Set in stone

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The "Great Wall" of central Vietnam tells a fascinating story of collaboration and ingenuity


Archaeologists study artifacts unearthed at a post on the rampart in the Chim Hut Pass area in the central province of Quang Ngai. (Photo by Hien Cu)

Archeologists surmise that it is an unusual work involving local indigenous H're people, the Kinh ethnic group and Nguyen Dynasty soldiers.

After five years of excavation and study, it has been determined that the 200km-long rampart that runs from Quang Ngai to Binh Dinh provinces in central Vietnam is around 500 years old.

Researchers from the Vietnam Institute of Archaeology and the French School of the Far East in Hanoi say the historical relic runs along the Truong Son mountain range through eight districts of Quang Ngai before running into the districts of An Lao and Hoai Nhon in Binh Dinh, separating the plains and the highlands.

The longest and largest rampart in the country and the entire Southeast Asian region winds through mountains and valleys, sometimes at altitudes of nearly 800m, is 4-5m high and 6m wide at its base.

The wall is large and diverse, made of stone in some places to avoid landslides on high slopes and mountainous areas. These parts are a testament to the amazing rock arrangement skills of the indigenous H'Re people. The parts made of earth/lay were built mostly by the Kinh people and soldiers of the Nguyen Dynasty.

The rampart's stones arrangement techniques, varying in different sections and terrains, can also be seen in structures on Ly Son Island in Quang Ngai Province.

Many researchers believe, based on notes found in the book of Dai Nam Thuc Luc (the annals of Dai Nam or the true record of the great south) and geographical records maintained during King Dong Khanh's reign (1885-1889) and other documents compiled under the Nguyen Dynasty, that the rampart with 115 guarded posts was mostly built by general Le Van Duyet of the Nguyen Dynasty in 1819 during the reign of King Gia Long (1802-1820).

However, according to Dr. Nguyen Tien Dong, chief technical officer of the Vietnam Institute of Archaeology, the wall was built more than 500 years ago by the Vietnamese Kinh people, the H're people and soldiers. By the 19th century, it was maintained as a military project, he said.

Dr. Nguyen Dang Vu, director of the Department of Culture, Sports and Tourism of Quang Ngai, said some sections of the rampart on the mountains in Quang Ngai Province existed several centuries earlier. He speculates that these sections may have been built by General Bui Ta Han (14961568), known for both literary and martial art skills, when he was assigned to the head position of Quang Nam.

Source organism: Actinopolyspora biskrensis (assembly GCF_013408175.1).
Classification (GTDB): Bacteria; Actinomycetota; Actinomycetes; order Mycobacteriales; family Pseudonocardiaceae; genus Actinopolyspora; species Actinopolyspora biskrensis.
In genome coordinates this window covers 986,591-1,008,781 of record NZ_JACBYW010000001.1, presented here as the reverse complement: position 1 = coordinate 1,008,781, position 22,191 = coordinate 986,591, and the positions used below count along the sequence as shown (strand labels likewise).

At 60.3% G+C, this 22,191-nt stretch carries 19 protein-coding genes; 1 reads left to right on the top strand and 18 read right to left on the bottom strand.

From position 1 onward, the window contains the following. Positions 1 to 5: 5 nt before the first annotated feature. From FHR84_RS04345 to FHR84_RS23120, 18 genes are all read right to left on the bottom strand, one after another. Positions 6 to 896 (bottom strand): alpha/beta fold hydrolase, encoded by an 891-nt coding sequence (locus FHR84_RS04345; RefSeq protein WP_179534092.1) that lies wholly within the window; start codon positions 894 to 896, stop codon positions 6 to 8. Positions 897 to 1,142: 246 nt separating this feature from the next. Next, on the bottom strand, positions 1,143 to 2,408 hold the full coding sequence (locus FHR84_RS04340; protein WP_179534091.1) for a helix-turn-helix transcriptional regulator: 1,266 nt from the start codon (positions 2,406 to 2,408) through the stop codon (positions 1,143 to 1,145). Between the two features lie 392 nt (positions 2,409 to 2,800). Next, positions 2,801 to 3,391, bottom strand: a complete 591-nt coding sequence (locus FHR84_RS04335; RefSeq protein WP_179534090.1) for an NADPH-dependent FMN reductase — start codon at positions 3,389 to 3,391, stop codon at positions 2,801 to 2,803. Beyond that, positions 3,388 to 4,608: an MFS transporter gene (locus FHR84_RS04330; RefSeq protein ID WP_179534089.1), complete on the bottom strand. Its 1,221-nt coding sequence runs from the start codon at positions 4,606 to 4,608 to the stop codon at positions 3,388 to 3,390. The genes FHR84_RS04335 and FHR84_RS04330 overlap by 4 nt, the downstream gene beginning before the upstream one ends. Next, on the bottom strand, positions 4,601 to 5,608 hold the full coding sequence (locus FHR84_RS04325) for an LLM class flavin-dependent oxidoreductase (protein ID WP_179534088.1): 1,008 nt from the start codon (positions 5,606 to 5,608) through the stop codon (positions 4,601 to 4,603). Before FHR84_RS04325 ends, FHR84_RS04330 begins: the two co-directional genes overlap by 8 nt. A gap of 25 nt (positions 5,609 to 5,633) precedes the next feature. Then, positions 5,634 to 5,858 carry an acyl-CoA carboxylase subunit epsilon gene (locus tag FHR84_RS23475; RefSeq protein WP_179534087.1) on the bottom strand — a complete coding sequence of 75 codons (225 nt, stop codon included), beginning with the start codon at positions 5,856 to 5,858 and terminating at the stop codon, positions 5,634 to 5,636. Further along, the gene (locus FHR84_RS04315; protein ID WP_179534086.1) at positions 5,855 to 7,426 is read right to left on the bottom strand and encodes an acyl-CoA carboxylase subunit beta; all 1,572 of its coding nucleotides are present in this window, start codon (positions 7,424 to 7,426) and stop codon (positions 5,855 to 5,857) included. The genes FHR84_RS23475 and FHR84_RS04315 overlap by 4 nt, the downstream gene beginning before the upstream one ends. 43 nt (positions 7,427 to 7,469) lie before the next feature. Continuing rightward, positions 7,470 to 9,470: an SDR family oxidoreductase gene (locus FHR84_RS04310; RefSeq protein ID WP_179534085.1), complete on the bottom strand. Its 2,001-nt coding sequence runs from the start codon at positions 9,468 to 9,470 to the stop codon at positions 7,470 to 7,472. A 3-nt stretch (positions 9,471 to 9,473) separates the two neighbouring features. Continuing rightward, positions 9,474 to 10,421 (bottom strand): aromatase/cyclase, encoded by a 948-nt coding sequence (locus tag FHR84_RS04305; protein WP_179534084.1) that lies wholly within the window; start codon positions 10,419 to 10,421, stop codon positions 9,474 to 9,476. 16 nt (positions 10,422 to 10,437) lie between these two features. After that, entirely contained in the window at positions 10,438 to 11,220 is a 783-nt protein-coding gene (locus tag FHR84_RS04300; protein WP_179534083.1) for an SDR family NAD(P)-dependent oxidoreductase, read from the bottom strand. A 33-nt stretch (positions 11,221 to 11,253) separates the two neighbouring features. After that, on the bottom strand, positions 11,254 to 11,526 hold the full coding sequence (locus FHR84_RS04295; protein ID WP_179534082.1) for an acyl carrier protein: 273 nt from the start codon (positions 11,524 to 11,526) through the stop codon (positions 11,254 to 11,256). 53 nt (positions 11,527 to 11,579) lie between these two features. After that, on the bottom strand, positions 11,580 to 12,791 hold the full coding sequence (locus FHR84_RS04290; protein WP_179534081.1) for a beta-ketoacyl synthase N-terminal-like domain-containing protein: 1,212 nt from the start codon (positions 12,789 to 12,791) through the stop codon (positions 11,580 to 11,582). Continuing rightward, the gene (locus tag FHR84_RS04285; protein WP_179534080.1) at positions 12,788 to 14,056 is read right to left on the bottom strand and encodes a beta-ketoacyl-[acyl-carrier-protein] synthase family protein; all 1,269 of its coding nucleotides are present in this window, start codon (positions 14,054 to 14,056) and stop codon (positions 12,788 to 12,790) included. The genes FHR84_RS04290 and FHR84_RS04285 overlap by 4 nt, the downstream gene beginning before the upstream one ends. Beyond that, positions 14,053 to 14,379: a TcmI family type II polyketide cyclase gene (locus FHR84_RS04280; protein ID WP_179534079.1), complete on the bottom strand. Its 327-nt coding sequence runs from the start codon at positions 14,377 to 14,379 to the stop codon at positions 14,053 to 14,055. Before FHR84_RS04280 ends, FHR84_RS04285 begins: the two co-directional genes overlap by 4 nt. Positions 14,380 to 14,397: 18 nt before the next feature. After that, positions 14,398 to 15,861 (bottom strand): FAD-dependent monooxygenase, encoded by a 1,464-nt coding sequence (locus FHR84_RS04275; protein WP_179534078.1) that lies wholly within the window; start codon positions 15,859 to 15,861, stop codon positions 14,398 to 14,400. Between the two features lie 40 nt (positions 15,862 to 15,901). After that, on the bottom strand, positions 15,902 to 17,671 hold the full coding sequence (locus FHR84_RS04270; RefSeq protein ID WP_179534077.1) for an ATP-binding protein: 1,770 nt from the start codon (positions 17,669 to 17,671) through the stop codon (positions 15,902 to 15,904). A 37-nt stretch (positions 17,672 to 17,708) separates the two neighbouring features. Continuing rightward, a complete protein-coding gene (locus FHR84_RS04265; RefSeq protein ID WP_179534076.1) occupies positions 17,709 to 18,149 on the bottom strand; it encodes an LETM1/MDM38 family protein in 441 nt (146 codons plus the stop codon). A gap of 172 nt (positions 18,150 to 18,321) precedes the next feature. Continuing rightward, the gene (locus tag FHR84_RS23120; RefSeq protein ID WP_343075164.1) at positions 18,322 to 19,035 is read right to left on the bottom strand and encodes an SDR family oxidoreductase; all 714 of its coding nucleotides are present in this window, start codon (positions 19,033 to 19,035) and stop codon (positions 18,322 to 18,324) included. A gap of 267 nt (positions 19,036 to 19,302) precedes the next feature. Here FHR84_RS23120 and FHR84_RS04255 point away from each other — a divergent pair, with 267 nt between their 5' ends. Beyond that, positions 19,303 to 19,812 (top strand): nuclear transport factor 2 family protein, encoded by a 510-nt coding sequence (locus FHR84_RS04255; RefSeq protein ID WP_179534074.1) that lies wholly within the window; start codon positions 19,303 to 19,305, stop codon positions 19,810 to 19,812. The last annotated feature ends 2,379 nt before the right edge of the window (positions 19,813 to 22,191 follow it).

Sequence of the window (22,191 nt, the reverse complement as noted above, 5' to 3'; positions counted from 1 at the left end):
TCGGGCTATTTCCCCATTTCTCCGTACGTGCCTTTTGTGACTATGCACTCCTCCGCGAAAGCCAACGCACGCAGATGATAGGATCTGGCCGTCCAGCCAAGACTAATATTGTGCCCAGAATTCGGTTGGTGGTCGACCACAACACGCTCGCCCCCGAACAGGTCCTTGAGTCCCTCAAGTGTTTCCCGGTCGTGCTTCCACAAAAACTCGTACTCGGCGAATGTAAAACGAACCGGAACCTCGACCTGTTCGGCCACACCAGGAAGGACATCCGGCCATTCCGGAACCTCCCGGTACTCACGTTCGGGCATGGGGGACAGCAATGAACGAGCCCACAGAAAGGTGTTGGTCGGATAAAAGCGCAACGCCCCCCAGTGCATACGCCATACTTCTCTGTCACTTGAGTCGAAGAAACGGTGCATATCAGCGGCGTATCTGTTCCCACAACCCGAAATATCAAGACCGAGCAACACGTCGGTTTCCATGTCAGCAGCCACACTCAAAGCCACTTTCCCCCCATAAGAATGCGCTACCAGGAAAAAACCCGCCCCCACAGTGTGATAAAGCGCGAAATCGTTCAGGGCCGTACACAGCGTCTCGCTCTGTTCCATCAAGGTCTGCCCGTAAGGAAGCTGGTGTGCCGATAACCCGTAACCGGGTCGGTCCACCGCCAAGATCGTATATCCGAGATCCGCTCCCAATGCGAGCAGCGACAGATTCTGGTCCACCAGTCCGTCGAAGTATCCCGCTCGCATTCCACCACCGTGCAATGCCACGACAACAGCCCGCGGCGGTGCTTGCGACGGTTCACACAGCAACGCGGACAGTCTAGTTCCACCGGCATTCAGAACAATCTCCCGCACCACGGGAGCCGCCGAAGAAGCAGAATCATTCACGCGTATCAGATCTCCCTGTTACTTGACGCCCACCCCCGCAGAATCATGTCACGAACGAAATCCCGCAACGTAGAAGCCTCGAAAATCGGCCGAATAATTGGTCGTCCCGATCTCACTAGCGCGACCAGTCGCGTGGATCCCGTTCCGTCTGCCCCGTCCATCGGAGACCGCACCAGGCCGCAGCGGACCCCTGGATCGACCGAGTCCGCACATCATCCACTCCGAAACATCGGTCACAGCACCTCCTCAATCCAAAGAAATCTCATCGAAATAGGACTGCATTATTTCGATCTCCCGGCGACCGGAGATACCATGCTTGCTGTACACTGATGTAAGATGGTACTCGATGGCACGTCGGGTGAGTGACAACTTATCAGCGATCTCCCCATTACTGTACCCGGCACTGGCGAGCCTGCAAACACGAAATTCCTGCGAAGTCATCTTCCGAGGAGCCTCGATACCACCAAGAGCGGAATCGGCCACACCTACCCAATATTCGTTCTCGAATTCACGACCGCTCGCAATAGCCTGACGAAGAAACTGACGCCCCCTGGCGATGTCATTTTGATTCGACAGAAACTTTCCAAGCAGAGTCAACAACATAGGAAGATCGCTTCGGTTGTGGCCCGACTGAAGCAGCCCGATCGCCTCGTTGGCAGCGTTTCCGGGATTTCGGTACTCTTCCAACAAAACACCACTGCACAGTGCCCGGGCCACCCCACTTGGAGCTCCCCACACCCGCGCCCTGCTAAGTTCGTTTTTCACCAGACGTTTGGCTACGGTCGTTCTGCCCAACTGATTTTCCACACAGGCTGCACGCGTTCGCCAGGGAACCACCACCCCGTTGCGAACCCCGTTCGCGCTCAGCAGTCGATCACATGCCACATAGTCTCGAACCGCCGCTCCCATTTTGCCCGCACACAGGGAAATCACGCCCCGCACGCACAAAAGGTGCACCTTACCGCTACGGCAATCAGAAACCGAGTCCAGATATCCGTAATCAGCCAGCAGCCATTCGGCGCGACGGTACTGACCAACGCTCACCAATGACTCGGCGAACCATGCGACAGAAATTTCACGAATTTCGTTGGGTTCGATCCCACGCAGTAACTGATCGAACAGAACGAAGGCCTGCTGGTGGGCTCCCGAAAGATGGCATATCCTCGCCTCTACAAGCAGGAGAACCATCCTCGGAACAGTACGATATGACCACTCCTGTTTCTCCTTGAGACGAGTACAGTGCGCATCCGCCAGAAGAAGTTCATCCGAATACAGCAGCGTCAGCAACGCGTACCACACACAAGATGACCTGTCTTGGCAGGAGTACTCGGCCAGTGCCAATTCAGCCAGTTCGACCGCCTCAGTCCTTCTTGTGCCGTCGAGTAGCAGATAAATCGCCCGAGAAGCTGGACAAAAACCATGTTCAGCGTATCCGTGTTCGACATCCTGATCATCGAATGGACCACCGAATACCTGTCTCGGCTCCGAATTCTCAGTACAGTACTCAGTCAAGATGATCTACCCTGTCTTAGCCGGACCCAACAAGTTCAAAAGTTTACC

The discovery of many ceramic artifacts during excavations at some sections of the rampart also proves that the rampart was built in the 16th century, not the 19th; and the close trading relationships that existed between Vietnamese Kinh peoples and the indigenous ethnic minorities, including H'Re, Chinese, Ka Dong, Xo Dang, and the Ba Na.

One more thing that makes the rampart interesting is that it was built not only for protection and military purposes but also to facilitate trade. Along the wall, the sections which are interrupted by many rivers and streams, are the mini-forts, guarded by soldiers, to ensure and create a safe environment for the Kinh and H'Re ethnic people to do business.

Each of the forts mentioned earlier was an open gate that facilitated travel and trade. The H're people bought salt from Vietnamese people and the Vietnamese people bought rice, cinnamon and forest products from the H're.

Experts studying the rampart also say that there is evidence that it was not just the Vietnamese Kinh people, but also the Thai and the Muong from Thanh Hoa Province who were part of the migration from the north to the south during the 18th century.

During the Vietnam War, the rampart sections in Duc Pho and Hoai Nhon districts in Quang Ngai and Binh Dinh provinces respectively were also used as a branch of the Ho Chi Minh Trail to transport weapons and food from the north to the south of the country.

Unearth and preserve

Researchers say the conclusions they have reached over the last five years are still preliminary findings. They are looking for foreign documents about the relic, and will continue excavation works to unlock more secrets about the very unique architectural structure.

Dr. Nguyen Giang Hai, vice director of the Vietnam Institute of Archaeology, said that, "The heritage is still alive if only the locals have the heart to preserve. Therefore, there is a need to sow the seed of consciousness for protecting the relic in the community living alongside the structure."

Prof. Christopher Young, head of the UK Heritage Council's Advisory Board, said, "The general principle is that a world heritage is not something to admire, but that it is for the benefit of people. Therefore, the development of tourism related to this relic should involve benefits such as income-generation opportunities for communities living alongside."

For its part, the institute should help Quang Ngai and Binh Dinh prepare the application for the rampart to be recognized as a national, cultural and historical relic. The legal recognition will help to protect it better and will also be necessaery preparatory work for subsequent recognition as a world cultural heritage by UNESCO, Hai added.

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